Tell the students they will be simulating the process of DNA profiling in the activity, "Will the real baby Smith Please Speak Up!" Explain that a simulation allows students to understand each step of DNA profiling. Students will simulate cutting the DNA with enzymes, running it through the gel, attaching radioactive probes, and developing the film to see bands.
Action Plan
Have students predict the impact of biotechnology on their future and place their ideas in a time capsule to be opened at their 10 year reunion.

Invite a genetic engineer into your classroom to share recent research being performed. It is possible that he/she could bring in equipment to show how the process of electrophoresis gel is used to analyze DNA.

Visit your local forensic lab to learn how DNA fingerprinting is useful in solving crimes.

Have students write to local judges asking if DNA profiling has ever been used to help solve crimes in their immediate area.
LANGUAGE ARTS/SOCIAL STUDIES: Finish viewing the NOVA tape " The Real Jurassic Park". Invite the students to express their opinions of bioengineering using the debate,"Should dinosaurs be brought back to life and placed in modern society." Have students write arguments to support their position. Share ideas the next day in class to spark a debate. Have students prepare a combined argument to present to the Environmental Protection Agency. If some students are unsure, have them represent the Environmental Protection agency to make the final decision based on the arguments presented by classmates. ("Exploring Jurassic Park", The Science Teacher , November 1993, Simmons and Wylie)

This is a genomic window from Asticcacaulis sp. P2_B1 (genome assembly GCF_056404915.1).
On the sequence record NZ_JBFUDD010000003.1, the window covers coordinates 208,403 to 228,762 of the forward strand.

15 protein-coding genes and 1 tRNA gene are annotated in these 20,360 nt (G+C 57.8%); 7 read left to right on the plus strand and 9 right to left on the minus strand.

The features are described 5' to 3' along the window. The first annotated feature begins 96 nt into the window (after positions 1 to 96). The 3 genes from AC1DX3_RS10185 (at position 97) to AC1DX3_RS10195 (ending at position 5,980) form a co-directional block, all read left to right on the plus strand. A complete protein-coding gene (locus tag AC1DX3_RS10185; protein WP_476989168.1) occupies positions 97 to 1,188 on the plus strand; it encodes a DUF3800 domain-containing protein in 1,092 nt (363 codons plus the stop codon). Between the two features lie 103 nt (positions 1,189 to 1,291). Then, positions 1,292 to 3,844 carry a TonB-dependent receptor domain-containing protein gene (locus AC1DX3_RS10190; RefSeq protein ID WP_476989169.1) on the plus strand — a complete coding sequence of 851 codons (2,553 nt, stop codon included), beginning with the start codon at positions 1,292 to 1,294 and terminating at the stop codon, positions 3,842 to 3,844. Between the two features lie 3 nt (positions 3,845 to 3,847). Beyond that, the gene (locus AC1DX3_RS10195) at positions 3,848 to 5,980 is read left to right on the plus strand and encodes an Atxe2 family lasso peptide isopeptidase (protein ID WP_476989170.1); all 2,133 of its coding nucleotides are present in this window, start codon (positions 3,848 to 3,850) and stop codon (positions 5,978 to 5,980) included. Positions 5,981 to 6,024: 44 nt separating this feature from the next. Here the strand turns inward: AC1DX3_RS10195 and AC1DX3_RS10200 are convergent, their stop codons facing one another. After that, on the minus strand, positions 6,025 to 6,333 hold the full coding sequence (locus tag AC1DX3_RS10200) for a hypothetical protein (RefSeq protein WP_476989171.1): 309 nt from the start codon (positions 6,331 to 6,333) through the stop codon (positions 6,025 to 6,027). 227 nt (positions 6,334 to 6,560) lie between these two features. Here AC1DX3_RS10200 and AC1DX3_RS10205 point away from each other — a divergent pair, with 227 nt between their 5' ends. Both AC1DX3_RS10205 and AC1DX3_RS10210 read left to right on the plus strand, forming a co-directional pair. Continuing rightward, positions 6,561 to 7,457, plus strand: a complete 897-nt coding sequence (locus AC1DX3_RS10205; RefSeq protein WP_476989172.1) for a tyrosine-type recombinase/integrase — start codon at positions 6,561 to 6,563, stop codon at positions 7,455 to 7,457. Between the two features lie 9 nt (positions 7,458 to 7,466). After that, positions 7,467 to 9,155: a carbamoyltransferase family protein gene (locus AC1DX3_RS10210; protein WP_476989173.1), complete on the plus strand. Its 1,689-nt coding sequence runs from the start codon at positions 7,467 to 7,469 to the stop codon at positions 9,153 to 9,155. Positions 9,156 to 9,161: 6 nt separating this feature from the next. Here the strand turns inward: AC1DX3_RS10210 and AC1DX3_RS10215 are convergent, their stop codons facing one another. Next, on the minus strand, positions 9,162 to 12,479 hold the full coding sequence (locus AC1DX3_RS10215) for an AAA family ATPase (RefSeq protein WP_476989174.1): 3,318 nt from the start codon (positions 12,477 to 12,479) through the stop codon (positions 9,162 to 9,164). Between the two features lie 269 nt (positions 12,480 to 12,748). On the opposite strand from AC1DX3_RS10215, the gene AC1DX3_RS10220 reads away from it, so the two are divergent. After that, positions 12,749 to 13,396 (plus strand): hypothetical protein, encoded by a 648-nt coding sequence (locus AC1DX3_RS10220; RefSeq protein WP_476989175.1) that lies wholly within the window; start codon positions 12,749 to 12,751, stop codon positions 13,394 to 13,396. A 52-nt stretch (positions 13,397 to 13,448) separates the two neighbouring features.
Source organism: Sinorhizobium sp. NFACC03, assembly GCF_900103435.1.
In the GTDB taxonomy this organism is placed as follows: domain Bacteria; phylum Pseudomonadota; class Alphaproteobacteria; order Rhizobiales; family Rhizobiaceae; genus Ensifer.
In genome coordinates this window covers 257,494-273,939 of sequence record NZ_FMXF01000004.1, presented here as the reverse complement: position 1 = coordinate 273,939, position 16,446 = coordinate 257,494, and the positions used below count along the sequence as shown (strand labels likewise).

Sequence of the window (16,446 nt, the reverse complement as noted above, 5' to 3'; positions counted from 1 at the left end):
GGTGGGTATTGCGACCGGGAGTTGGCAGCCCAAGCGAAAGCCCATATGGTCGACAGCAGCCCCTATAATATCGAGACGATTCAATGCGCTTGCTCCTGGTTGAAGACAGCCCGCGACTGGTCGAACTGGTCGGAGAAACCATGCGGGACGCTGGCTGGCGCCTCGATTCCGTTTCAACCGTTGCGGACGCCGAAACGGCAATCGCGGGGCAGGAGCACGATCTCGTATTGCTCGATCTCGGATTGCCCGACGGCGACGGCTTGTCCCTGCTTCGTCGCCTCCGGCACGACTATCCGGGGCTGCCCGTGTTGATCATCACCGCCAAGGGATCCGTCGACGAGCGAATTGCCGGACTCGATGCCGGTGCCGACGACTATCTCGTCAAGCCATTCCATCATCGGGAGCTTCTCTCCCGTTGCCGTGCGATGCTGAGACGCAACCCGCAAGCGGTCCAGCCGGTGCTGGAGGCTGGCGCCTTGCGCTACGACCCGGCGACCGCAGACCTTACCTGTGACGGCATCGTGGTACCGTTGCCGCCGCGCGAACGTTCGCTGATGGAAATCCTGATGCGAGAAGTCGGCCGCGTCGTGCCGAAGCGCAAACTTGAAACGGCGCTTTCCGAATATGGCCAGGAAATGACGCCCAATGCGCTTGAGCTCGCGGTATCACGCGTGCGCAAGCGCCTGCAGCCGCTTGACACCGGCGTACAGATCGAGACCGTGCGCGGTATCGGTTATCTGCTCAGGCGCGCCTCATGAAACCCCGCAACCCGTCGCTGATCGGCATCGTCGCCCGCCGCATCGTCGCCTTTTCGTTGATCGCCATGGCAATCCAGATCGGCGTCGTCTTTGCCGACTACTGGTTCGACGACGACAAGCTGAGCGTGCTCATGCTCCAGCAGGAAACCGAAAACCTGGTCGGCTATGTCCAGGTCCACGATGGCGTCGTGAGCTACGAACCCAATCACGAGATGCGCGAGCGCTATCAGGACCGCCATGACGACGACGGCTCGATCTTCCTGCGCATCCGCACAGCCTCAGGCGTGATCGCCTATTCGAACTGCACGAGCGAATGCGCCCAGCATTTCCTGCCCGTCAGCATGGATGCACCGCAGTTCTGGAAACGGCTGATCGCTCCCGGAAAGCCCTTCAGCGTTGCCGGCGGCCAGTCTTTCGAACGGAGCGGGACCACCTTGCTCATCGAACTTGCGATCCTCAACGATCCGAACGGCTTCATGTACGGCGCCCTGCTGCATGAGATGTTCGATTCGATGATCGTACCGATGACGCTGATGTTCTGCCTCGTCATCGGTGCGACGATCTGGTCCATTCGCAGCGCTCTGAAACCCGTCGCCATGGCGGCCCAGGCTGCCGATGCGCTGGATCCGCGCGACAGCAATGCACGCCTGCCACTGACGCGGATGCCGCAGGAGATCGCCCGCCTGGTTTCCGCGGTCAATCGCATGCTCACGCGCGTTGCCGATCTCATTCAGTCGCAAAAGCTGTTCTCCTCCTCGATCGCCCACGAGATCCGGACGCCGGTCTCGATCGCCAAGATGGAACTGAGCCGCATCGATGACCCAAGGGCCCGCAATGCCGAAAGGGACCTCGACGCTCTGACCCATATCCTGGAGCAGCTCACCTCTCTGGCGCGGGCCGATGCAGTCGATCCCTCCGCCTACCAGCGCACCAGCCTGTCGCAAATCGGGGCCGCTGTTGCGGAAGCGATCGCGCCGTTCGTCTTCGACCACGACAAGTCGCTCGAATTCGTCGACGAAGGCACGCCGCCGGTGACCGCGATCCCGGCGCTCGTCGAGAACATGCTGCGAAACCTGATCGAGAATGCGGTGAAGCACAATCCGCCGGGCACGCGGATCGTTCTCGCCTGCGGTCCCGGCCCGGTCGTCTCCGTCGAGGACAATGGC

ART/ENGINEERING: Have students draw or create a three dimensional model of a dinosaur zoo for tourists to visit. Make sure the students research appropriate habitat, food sources, space for size of dinosaur etc. Students could use facts from Michael Crichton's book Jurassic Park for guidelines.

SCIENCE/SOCIETY: Take students to the library and look up recent articles on breakthroughs in the Human Genome Project. Such diseases as Alzheimer's, heart disease, and many other genetically inherited disorders are being mapped by scientists internationally. After reading the articles, students could predict the outcomes of such technology for the year 2100. Relate this to vaccines and medicines that were not around 100 years ago.

Purchase SCIENCE SLEUTHS videodisc from VIDEODISCOVERY and have students solve the mystery of the Forgotten Triplet. This is an interactive videodisc that allows students to witness interviews, look at documents, and see results of scientific tests such as DNA profiles to determine which person could be the long lost triplet to share the inheritance.

Master Teachers: Suzanne Asaturian and Cindy Vernon